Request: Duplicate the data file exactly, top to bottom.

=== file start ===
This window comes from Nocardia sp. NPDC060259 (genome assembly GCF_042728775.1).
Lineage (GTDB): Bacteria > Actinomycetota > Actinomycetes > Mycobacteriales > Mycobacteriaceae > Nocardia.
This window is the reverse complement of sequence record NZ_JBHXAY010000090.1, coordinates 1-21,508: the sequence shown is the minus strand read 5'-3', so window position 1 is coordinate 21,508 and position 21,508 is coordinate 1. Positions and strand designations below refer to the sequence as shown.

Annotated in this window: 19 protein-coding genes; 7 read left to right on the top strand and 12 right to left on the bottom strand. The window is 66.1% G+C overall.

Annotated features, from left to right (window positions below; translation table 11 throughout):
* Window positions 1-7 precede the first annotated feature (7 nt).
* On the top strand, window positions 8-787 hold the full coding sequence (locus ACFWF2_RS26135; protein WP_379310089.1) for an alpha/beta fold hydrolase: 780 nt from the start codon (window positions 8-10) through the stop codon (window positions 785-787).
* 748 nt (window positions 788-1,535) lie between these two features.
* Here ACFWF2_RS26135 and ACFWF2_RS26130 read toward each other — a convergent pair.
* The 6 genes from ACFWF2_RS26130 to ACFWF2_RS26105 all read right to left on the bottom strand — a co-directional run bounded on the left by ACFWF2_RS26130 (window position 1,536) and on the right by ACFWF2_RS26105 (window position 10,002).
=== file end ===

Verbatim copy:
This window comes from Nocardia sp. NPDC060259 (genome assembly GCF_042728775.1).
Lineage (GTDB): Bacteria > Actinomycetota > Actinomycetes > Mycobacteriales > Mycobacteriaceae > Nocardia.
This window is the reverse complement of sequence record NZ_JBHXAY010000090.1, coordinates 1-21,508: the sequence shown is the minus strand read 5'-3', so window position 1 is coordinate 21,508 and position 21,508 is coordinate 1. Positions and strand designations below refer to the sequence as shown.

Annotated in this window: 19 protein-coding genes; 7 read left to right on the top strand and 12 right to left on the bottom strand. The window is 66.1% G+C overall.

Annotated features, from left to right (window positions below; translation table 11 throughout):
* Window positions 1-7 precede the first annotated feature (7 nt).
* On the top strand, window positions 8-787 hold the full coding sequence (locus ACFWF2_RS26135; protein WP_379310089.1) for an alpha/beta fold hydrolase: 780 nt from the start codon (window positions 8-10) through the stop codon (window positions 785-787).
* 748 nt (window positions 788-1,535) lie between these two features.
* Here ACFWF2_RS26135 and ACFWF2_RS26130 read toward each other — a convergent pair.
* The 6 genes from ACFWF2_RS26130 to ACFWF2_RS26105 all read right to left on the bottom strand — a co-directional run bounded on the left by ACFWF2_RS26130 (window position 1,536) and on the right by ACFWF2_RS26105 (window position 10,002).